Traditionally, most women don't really like to talk about money. Many of us were taught by our mothers and grandmothers that discussing finances was rude and something polite girls should feel embarrassed about.
This led us to believe that having a lot of money was more a matter of luck than good management. Some women were born into it, while others married it, but either way it was best to keep quiet about it, correct? Absolutely not! Those days are now over. With one billion women entering the workforce, the female financial force is set to dominate the next decade in what many experts now refer to as the "She-conomy".
Women will not only be the chief financial decision makers in the majority of households, but they will also be earning more. Indeed, a growing number of women are already out-earning their husbands and, in fact, in the UK, the number of female millionaires is forecast to surpass the number of male millionaires by 2020.
The gals of Generation Y are set to dominate higher education and professional careers and, while many of today's career women will become mothers, there's a growing trend for mums to find a better way of working through their own small businesses.
At the other end of the spectrum, it's a fact that female baby boomers will outlive their male counterparts by six to nine years and women will be faced with managing inheritances from both their parents and their husbands.
In short, women are getting wealthier. Women will be the spenders, the drivers of the economy. Yet, most women will also remain the primary caregivers, even with a job, meaning family responsibilities will inevitably shape our attitudes to money.
We have to be smart. Everyone will be targeting us for a piece of our money pie, so we must be money wise and take our financial future into our own hands. Did you know, for example, that many female pensioners live in poverty and that the average retirement income for women is just over half that of single men? It's certainly true that in retirement, many women won't be able to afford the lifestyle they enjoy today, which is why we must prepare.
It is our responsibility to ensure that the money we make today will be working for us tomorrow and that we have enough to last our lifetime. Living in an expat environment such as the UAE and given our variable working patterns and the lack of pension funds behind us, we simply don't have the same financial resources as men.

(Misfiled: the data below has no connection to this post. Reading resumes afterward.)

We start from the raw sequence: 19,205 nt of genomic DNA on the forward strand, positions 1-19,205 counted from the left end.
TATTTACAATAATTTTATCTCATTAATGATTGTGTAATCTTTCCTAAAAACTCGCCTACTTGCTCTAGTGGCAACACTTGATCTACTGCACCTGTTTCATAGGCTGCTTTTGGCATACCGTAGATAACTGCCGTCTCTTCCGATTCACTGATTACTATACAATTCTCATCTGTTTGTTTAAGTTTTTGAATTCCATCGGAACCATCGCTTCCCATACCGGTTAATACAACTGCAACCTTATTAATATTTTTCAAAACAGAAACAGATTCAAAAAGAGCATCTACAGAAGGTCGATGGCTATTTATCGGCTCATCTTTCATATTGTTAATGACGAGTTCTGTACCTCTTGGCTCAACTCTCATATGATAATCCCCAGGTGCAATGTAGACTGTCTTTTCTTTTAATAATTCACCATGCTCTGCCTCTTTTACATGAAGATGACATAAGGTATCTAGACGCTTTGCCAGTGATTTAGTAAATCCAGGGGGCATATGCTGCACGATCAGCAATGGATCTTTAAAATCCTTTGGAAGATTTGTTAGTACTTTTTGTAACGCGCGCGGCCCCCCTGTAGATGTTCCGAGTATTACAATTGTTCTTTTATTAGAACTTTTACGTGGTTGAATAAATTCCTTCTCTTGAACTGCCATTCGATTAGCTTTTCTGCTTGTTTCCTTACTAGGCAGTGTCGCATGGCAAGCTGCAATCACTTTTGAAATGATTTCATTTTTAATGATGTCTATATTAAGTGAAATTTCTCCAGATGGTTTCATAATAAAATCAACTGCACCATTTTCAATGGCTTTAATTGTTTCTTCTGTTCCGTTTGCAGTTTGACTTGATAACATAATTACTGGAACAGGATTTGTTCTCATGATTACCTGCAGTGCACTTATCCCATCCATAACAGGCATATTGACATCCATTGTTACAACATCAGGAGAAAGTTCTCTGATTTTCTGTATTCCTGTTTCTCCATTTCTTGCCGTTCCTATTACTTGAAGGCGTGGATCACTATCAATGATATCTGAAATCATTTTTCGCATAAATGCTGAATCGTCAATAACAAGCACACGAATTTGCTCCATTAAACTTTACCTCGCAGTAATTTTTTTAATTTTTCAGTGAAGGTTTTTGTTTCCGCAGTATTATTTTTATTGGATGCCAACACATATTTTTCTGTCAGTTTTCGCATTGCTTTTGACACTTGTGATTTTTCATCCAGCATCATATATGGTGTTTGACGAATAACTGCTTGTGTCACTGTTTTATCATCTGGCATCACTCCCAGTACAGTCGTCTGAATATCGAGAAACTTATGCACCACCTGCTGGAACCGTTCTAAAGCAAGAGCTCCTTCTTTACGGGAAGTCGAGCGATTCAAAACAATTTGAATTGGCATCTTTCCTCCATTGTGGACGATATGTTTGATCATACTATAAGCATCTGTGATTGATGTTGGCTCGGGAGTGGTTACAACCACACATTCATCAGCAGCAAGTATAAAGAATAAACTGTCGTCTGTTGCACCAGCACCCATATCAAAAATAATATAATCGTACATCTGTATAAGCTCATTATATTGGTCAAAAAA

We have our savings and if we don't have those, we have nothing. So we have to make a plan. Now. Some lucky women are raised to be sensible about money and others have to learn the hard way. As money is a finite resource (until the next paycheque), we have to get the most out of it. To do this we need tools and guidelines to get us on our way without making us reach for the snooze button.
This was the rationale behind writing my blog, Women, Money & Style. I left a well-paid job in retail design to become a stay-at-home mum. With a lower income and budgets to consider, I soon realised that I had to educate myself in the world of finance. I waded through a deluge of wealth literature, most of it aimed at men and containing very little useful information that spoke to me as a woman.
Women, Money & Style was born with the simple purpose of empowering women to design their destiny by knowing what they want and being more financially aware on the journey. It aims to address the hot topics around female financial freedom in an emotional, practical and engaging manner, through the eyes of four expat women living in Dubai.
I hope my blog will spark conversations on a wide range of topics on finance and well-being - from budgets and savings options, to dealing with divorce, wills, insurance, getting the look you want for less and cutting unnecessary waste so you have more to spend on the things you truly love.
Today is a wonderful time to be a woman, especially earning a tax-free income in the UAE and, with the right financial knowledge, we can look and feel fabulous, have money in our wallets to spend on ourselves and our family, and have enough put aside so that we have money in our wallets in the future.
It's not rocket science; it's actually quite simple. But we do need to take action, to get money wise and to be prepared.
Janelle Malone is a wealth commentator, writer and author. You can read her blog at www.womenmoneyandstyle.com. Felicity Glover is on leave and will return next week